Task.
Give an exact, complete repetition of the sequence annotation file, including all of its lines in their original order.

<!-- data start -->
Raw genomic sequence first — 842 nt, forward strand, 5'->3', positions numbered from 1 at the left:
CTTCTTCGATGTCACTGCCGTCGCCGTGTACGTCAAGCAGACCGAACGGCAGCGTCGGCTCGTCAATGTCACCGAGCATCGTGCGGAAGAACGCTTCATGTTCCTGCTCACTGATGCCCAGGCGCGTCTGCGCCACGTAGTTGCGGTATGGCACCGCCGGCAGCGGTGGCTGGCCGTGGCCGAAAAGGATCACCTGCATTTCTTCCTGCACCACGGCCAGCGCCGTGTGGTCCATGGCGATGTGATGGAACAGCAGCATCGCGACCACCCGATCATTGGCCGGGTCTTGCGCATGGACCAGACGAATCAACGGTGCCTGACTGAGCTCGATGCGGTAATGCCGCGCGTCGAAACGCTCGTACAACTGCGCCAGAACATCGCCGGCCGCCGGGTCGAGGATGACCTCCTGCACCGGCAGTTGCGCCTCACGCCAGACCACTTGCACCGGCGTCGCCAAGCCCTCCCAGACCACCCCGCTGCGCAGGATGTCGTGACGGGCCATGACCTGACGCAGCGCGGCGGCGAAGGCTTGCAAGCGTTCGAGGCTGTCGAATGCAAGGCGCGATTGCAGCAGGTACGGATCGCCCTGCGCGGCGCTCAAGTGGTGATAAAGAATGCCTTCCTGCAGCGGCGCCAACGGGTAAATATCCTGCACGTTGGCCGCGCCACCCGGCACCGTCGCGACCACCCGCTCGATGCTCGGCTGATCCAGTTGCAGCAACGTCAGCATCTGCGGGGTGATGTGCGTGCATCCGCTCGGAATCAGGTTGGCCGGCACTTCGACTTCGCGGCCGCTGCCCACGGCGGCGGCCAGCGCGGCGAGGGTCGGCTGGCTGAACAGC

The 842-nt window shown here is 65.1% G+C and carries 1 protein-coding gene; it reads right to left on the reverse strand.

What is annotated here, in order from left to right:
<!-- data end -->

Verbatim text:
Raw genomic sequence first — 842 nt, forward strand, 5'->3', positions numbered from 1 at the left:
CTTCTTCGATGTCACTGCCGTCGCCGTGTACGTCAAGCAGACCGAACGGCAGCGTCGGCTCGTCAATGTCACCGAGCATCGTGCGGAAGAACGCTTCATGTTCCTGCTCACTGATGCCCAGGCGCGTCTGCGCCACGTAGTTGCGGTATGGCACCGCCGGCAGCGGTGGCTGGCCGTGGCCGAAAAGGATCACCTGCATTTCTTCCTGCACCACGGCCAGCGCCGTGTGGTCCATGGCGATGTGATGGAACAGCAGCATCGCGACCACCCGATCATTGGCCGGGTCTTGCGCATGGACCAGACGAATCAACGGTGCCTGACTGAGCTCGATGCGGTAATGCCGCGCGTCGAAACGCTCGTACAACTGCGCCAGAACATCGCCGGCCGCCGGGTCGAGGATGACCTCCTGCACCGGCAGTTGCGCCTCACGCCAGACCACTTGCACCGGCGTCGCCAAGCCCTCCCAGACCACCCCGCTGCGCAGGATGTCGTGACGGGCCATGACCTGACGCAGCGCGGCGGCGAAGGCTTGCAAGCGTTCGAGGCTGTCGAATGCAAGGCGCGATTGCAGCAGGTACGGATCGCCCTGCGCGGCGCTCAAGTGGTGATAAAGAATGCCTTCCTGCAGCGGCGCCAACGGGTAAATATCCTGCACGTTGGCCGCGCCACCCGGCACCGTCGCGACCACCCGCTCGATGCTCGGCTGATCCAGTTGCAGCAACGTCAGCATCTGCGGGGTGATGTGCGTGCATCCGCTCGGAATCAGGTTGGCCGGCACTTCGACTTCGCGGCCGCTGCCCACGGCGGCGGCCAGCGCGGCGAGGGTCGGCTGGCTGAACAGC

The 842-nt window shown here is 65.1% G+C and carries 1 protein-coding gene; it reads right to left on the reverse strand.

What is annotated here, in order from left to right: